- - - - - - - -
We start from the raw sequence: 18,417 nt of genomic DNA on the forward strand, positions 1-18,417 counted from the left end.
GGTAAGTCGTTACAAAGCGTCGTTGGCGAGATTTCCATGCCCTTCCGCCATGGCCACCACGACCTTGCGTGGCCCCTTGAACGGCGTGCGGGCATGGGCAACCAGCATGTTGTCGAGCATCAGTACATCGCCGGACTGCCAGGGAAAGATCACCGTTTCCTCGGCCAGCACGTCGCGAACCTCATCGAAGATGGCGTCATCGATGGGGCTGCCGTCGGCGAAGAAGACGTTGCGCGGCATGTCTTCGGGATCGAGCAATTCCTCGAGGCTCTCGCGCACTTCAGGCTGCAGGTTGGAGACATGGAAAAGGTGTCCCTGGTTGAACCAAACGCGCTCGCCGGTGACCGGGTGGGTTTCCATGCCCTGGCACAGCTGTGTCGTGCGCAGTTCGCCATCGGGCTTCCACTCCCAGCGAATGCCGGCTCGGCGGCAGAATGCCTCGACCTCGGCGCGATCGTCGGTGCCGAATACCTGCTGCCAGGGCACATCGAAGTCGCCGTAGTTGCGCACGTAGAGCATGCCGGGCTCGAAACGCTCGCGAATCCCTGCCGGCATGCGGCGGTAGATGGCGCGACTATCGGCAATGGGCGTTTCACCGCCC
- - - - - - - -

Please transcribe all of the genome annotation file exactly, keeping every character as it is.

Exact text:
We start from the raw sequence: 18,417 nt of genomic DNA on the forward strand, positions 1-18,417 counted from the left end.
GGTAAGTCGTTACAAAGCGTCGTTGGCGAGATTTCCATGCCCTTCCGCCATGGCCACCACGACCTTGCGTGGCCCCTTGAACGGCGTGCGGGCATGGGCAACCAGCATGTTGTCGAGCATCAGTACATCGCCGGACTGCCAGGGAAAGATCACCGTTTCCTCGGCCAGCACGTCGCGAACCTCATCGAAGATGGCGTCATCGATGGGGCTGCCGTCGGCGAAGAAGACGTTGCGCGGCATGTCTTCGGGATCGAGCAATTCCTCGAGGCTCTCGCGCACTTCAGGCTGCAGGTTGGAGACATGGAAAAGGTGTCCCTGGTTGAACCAAACGCGCTCGCCGGTGACCGGGTGGGTTTCCATGCCCTGGCACAGCTGTGTCGTGCGCAGTTCGCCATCGGGCTTCCACTCCCAGCGAATGCCGGCTCGGCGGCAGAATGCCTCGACCTCGGCGCGATCGTCGGTGCCGAATACCTGCTGCCAGGGCACATCGAAGTCGCCGTAGTTGCGCACGTAGAGCATGCCGGGCTCGAAACGCTCGCGAATCCCTGCCGGCATGCGGCGGTAGATGGCGCGACTATCGGCAATGGGCGTTTCACCGCCC